Athens tourism untouched by quake


NEW YORK -- In the aftermath of the earthquake that rocked the northern suburbs of Athens on Sept. 7, Greek tourism officials here and tour operators to Greece reported that residents and visitors in central Athens were mostly unaffected and that travel services continued without disruption.

The magnitude 5.9 earthquake was centered in Menidi, 12 miles north of the capital, toppling more than 100 buildings and taking the lives of more than 70 people.

While more than 2,000 people in Athens were reported injured by debris falling from buildings, the tourism infrastructure in Athens seems to have been totally spared, said George Kouros, U.S. director for the Greek National Tourist Organization.

"There was no damage to city hotels," he said, "and there is no indication of any [major] damage to archaeological monuments such as the landmark Acropolis that towers above the city."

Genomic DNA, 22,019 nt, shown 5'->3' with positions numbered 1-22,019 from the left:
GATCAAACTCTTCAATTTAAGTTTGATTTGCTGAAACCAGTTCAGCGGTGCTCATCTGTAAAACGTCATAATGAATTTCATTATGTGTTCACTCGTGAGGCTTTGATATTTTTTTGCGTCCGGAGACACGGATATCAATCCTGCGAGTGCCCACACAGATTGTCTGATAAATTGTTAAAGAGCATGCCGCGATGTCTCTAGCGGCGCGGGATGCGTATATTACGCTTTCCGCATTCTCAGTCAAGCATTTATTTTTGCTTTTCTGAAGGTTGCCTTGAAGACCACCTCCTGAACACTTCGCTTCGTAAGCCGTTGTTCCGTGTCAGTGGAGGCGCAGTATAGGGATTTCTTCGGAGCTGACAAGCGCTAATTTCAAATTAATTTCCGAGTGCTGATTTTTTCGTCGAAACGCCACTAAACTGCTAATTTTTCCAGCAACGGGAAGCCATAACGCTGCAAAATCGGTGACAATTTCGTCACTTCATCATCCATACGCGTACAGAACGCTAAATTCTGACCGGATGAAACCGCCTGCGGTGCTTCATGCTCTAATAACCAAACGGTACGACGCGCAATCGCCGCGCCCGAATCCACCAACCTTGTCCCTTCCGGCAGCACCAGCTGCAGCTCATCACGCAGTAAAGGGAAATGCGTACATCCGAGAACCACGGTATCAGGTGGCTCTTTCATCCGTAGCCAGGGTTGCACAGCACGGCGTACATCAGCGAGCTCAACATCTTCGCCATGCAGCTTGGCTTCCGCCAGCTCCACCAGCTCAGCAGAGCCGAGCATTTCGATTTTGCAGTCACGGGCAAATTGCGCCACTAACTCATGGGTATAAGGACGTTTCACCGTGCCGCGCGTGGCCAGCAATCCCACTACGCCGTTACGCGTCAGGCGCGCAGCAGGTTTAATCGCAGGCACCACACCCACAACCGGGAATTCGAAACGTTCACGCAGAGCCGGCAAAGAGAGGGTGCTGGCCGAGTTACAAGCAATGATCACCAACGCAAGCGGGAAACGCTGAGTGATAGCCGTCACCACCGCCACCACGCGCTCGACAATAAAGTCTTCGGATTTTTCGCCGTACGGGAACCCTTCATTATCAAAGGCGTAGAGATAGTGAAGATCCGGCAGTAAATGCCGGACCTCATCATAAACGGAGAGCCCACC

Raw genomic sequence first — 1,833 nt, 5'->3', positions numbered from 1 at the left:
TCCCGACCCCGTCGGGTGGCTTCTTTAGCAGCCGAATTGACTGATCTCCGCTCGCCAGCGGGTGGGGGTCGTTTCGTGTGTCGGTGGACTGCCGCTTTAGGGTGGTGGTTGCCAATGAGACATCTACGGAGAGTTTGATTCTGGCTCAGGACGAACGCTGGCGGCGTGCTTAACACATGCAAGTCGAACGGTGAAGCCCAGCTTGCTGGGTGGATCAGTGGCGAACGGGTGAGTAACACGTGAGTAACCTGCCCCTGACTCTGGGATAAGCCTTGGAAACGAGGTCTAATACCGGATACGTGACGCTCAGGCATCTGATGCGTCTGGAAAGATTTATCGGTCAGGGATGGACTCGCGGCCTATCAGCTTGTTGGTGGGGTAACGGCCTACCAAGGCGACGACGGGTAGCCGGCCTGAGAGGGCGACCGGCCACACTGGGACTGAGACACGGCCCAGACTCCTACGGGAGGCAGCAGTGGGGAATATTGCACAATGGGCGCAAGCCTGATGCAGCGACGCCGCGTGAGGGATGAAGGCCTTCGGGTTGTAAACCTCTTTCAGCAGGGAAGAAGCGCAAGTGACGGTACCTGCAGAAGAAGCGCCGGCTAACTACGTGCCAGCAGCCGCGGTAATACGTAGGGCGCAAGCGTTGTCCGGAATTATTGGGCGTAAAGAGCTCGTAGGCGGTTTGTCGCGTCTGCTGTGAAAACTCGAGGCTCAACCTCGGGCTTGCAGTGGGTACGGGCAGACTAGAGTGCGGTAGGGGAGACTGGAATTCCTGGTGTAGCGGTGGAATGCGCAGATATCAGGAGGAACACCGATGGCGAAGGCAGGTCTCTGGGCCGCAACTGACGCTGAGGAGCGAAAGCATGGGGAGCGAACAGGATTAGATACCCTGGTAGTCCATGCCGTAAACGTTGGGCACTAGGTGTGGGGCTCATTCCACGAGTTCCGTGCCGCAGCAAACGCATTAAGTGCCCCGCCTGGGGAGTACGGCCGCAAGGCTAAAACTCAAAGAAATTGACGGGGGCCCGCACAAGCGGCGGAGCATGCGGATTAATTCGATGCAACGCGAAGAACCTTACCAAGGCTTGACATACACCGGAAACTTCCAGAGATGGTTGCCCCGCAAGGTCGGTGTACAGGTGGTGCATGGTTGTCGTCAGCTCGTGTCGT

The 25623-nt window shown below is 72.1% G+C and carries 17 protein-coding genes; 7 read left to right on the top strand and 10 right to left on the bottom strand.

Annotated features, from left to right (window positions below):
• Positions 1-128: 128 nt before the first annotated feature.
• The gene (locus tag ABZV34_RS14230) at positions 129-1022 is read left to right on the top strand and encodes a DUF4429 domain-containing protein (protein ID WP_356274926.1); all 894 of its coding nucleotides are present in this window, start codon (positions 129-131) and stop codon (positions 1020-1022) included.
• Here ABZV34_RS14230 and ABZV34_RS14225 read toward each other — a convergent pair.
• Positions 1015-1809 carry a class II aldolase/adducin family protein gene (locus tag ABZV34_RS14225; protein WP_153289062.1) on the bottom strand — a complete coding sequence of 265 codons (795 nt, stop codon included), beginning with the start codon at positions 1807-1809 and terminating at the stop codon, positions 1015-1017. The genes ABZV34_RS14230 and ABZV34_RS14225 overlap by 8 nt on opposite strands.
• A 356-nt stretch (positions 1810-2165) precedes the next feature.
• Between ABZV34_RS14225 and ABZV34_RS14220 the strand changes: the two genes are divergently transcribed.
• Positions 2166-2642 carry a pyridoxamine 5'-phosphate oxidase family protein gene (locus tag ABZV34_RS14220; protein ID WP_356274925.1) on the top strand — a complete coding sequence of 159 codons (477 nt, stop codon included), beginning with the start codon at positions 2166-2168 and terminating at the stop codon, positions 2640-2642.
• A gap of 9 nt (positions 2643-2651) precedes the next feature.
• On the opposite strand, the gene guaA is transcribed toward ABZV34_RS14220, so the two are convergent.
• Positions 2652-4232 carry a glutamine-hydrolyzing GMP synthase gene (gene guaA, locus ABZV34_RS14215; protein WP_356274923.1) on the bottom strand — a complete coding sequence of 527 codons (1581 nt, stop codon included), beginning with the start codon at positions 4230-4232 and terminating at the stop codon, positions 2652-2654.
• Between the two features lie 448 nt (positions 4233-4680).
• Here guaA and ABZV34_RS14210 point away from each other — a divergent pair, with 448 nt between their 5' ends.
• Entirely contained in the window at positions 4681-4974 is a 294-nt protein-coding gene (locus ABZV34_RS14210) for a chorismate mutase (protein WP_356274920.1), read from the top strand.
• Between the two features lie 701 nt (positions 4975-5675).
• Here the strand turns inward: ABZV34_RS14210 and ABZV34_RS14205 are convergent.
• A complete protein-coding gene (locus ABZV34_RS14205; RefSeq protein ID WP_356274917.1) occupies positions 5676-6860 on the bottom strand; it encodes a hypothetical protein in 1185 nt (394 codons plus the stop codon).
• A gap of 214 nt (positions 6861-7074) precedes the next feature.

Further, he reported that the airport is operating normally for both international flights and domestic departures to the islands, and no cruise departures were canceled.

"September is the high season in the Greek Islands, and therefore most of our clients in particular and tourists in general are out of Athens," said John Peters, president of Zeus Tours & Yacht Cruises.

"We have had no cancellations of any bookings to Greece," Peters said, "although quite naturally, we have had some calls asking if Greece's quake was tied to the earlier earthquake in Turkey several weeks ago,"

The Zeus Tours executive said he felt this is an unfortunate linkage, for it "downplays the severity of the Turkish disaster," which killed more than 15,000 people.

Speaking from Athens, Spiros Divani, owner of the Divani hotel group, reported that the structure and operations of the Divani Caravel were unaffected by the earthquake and its aftermath tremors, none of which were felt in the company's new Divani Apollo, which opened this summer in a seaside resort area outside the capital.

After a strong earthquake in Athens in 1981, most buildings were built and reinforced to withstand earthquakes, said the GNTO's Kouros.

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